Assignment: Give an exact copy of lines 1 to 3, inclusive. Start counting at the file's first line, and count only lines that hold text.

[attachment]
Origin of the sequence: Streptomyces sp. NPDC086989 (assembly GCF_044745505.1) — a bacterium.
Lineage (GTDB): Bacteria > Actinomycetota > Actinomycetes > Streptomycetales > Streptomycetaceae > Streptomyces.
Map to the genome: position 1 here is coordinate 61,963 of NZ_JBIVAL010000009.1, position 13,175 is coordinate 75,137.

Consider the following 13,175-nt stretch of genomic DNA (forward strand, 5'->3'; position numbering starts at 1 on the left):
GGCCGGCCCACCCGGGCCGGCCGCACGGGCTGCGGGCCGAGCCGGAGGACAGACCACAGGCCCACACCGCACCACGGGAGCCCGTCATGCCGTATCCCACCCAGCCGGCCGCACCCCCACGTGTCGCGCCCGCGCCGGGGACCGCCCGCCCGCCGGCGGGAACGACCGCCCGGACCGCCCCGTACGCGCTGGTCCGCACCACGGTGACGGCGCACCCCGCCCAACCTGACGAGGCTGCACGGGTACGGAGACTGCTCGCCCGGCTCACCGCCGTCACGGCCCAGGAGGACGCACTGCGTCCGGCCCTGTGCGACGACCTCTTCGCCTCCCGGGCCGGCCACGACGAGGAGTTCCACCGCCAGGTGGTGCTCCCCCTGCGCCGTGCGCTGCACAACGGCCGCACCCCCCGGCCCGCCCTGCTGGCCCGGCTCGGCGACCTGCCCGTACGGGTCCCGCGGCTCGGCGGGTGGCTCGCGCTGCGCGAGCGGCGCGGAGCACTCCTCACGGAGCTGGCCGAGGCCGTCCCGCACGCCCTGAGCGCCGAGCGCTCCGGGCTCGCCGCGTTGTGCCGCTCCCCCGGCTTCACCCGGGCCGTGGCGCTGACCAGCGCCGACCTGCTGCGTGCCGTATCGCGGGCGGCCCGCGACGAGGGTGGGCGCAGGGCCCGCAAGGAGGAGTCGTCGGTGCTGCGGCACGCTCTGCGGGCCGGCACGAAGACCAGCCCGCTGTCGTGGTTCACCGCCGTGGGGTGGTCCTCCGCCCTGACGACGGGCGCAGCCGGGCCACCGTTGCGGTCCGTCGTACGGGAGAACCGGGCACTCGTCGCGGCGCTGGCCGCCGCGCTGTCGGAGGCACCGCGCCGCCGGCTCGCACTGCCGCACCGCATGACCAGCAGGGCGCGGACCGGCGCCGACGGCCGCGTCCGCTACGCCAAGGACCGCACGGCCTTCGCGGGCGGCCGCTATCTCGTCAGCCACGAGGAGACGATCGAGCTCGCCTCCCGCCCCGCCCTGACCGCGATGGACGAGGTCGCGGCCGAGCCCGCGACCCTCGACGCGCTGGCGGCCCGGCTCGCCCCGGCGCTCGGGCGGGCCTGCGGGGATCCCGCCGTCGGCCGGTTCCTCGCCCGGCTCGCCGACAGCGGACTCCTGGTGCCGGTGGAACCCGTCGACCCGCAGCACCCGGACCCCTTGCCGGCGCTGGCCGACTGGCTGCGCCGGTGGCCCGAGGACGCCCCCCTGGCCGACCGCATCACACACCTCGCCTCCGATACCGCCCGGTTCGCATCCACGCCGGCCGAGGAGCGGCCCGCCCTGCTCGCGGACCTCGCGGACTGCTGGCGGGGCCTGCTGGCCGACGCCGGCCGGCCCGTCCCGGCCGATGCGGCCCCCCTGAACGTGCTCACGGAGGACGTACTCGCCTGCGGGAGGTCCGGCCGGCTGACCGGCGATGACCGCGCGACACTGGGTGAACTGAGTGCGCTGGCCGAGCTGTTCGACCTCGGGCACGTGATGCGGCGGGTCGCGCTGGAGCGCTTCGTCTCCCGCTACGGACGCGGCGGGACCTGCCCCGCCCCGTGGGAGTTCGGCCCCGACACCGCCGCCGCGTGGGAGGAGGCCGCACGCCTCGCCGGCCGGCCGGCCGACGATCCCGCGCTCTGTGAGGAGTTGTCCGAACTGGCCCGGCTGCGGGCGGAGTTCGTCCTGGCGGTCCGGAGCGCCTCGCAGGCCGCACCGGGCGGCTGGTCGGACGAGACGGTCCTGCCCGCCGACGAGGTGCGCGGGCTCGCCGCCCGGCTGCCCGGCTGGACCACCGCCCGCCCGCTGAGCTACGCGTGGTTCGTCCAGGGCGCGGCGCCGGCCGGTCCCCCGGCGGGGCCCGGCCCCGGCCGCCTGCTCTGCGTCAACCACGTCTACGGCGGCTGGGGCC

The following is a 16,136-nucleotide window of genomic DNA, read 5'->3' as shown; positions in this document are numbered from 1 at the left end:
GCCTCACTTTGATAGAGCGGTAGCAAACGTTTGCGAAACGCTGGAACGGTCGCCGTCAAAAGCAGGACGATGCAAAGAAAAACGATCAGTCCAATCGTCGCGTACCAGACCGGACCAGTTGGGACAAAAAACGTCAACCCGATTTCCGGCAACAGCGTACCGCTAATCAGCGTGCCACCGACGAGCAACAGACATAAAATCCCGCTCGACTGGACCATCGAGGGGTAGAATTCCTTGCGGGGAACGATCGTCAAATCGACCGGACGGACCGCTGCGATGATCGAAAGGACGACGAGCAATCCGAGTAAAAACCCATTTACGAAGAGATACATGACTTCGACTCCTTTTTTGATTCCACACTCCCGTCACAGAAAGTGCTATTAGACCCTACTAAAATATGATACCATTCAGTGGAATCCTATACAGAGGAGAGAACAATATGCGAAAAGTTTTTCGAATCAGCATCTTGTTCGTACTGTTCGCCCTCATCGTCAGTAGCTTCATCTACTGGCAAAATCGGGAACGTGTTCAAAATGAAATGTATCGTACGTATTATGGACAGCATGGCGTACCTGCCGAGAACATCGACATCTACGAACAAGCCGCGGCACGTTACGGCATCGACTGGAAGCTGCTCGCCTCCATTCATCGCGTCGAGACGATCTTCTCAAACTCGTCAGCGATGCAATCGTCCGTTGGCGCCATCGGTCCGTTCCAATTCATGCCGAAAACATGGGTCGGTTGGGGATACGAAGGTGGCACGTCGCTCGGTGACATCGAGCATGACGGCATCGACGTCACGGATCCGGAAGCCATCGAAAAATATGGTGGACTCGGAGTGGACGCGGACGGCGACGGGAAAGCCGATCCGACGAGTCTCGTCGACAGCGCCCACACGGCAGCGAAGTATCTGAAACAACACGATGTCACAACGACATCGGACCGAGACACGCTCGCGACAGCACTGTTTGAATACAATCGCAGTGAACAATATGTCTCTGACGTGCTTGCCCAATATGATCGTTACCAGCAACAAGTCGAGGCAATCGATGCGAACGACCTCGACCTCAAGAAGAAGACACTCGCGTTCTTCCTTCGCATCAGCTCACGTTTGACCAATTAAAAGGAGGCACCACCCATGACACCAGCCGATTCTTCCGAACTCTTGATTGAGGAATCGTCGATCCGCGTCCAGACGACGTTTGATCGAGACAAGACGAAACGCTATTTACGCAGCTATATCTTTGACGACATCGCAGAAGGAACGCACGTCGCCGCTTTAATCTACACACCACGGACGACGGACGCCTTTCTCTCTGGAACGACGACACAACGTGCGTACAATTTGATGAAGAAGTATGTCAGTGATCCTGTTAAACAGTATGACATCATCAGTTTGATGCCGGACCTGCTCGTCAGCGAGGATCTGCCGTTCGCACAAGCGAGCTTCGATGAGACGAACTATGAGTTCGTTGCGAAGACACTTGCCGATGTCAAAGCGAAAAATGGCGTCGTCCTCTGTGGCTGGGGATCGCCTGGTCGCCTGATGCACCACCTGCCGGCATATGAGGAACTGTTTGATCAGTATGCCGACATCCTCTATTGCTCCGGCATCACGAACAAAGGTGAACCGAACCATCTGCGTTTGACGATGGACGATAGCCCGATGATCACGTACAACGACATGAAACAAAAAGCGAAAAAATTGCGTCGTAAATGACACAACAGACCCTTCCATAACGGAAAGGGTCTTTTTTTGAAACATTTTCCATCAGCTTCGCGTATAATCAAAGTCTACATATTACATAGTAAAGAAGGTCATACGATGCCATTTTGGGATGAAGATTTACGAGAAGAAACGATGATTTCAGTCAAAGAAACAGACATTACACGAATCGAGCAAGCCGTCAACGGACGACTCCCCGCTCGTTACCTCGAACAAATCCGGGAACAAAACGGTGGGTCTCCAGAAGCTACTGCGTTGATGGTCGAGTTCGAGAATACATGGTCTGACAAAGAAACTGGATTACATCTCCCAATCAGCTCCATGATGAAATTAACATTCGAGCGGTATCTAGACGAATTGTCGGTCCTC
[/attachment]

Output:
Origin of the sequence: Streptomyces sp. NPDC086989 (assembly GCF_044745505.1) — a bacterium.
Lineage (GTDB): Bacteria > Actinomycetota > Actinomycetes > Streptomycetales > Streptomycetaceae > Streptomyces.
Map to the genome: position 1 here is coordinate 61,963 of NZ_JBIVAL010000009.1, position 13,175 is coordinate 75,137.